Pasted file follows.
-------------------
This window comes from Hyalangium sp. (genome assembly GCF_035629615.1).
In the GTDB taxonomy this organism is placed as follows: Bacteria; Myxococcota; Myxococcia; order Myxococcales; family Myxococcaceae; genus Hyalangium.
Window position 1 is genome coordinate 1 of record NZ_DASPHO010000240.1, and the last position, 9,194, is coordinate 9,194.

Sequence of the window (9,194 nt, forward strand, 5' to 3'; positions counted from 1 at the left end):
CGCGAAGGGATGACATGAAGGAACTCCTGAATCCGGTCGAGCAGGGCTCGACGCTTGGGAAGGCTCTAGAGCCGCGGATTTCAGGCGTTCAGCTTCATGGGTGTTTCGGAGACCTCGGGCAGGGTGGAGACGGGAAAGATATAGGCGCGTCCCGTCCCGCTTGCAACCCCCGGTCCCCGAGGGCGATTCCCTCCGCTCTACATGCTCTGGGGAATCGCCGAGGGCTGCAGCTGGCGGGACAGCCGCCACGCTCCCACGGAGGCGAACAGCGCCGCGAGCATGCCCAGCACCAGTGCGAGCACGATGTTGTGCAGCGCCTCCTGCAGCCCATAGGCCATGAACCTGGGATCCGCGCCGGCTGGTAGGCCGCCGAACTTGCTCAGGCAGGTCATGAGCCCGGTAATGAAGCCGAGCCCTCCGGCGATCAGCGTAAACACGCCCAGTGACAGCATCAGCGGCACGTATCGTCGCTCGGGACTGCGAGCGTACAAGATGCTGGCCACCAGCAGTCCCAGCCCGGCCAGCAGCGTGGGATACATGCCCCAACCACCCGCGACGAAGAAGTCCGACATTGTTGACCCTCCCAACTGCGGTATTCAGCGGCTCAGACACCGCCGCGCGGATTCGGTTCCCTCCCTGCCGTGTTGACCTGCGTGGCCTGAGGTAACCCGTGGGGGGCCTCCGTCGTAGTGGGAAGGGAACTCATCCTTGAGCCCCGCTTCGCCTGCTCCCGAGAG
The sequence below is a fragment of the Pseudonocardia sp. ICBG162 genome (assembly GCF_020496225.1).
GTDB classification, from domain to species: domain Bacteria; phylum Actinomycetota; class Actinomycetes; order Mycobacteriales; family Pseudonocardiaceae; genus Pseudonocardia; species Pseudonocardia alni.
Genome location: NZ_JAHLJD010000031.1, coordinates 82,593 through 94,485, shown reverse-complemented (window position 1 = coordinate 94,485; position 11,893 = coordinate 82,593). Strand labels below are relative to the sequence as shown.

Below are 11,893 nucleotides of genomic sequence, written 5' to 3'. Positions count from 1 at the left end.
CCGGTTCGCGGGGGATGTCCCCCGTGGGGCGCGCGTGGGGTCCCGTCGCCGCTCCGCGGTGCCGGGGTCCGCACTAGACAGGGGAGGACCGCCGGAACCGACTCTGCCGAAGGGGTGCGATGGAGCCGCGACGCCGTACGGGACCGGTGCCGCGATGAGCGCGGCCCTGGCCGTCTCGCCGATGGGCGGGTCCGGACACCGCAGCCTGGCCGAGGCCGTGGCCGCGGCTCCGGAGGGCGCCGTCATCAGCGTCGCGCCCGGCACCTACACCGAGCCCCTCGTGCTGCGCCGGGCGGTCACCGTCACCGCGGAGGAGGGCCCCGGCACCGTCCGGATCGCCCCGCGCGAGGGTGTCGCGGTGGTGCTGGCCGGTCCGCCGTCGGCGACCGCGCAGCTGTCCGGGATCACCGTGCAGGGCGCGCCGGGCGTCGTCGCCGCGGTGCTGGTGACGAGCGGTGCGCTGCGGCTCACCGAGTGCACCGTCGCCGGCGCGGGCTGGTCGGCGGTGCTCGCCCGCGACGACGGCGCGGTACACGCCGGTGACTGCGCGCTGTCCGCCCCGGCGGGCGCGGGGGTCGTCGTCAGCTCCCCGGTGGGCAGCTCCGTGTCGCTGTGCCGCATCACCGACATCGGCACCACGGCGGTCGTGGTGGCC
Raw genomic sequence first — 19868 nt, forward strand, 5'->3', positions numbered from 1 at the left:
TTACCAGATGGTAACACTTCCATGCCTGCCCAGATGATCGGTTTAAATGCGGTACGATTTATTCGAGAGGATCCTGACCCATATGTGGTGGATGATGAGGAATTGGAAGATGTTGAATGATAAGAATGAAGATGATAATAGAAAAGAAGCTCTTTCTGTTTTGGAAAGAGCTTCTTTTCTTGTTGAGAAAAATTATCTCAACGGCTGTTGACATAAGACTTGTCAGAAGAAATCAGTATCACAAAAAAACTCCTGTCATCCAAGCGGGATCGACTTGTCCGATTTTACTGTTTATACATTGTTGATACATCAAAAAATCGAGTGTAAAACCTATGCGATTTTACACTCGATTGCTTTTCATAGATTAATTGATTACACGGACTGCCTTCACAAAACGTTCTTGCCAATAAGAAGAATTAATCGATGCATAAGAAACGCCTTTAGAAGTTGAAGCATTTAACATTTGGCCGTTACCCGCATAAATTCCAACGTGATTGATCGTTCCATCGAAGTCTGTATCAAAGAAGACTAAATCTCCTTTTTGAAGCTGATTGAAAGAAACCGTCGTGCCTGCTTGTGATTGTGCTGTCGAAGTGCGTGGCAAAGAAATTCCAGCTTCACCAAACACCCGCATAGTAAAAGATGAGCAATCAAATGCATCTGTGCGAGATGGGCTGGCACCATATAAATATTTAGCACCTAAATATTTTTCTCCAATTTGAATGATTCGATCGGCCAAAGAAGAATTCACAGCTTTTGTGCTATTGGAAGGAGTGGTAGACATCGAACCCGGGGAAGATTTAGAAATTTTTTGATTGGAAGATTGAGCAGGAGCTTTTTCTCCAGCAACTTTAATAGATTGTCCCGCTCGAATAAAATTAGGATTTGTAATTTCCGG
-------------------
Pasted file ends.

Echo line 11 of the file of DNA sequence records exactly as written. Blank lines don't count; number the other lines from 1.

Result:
Raw genomic sequence first — 19868 nt, forward strand, 5'->3', positions numbered from 1 at the left: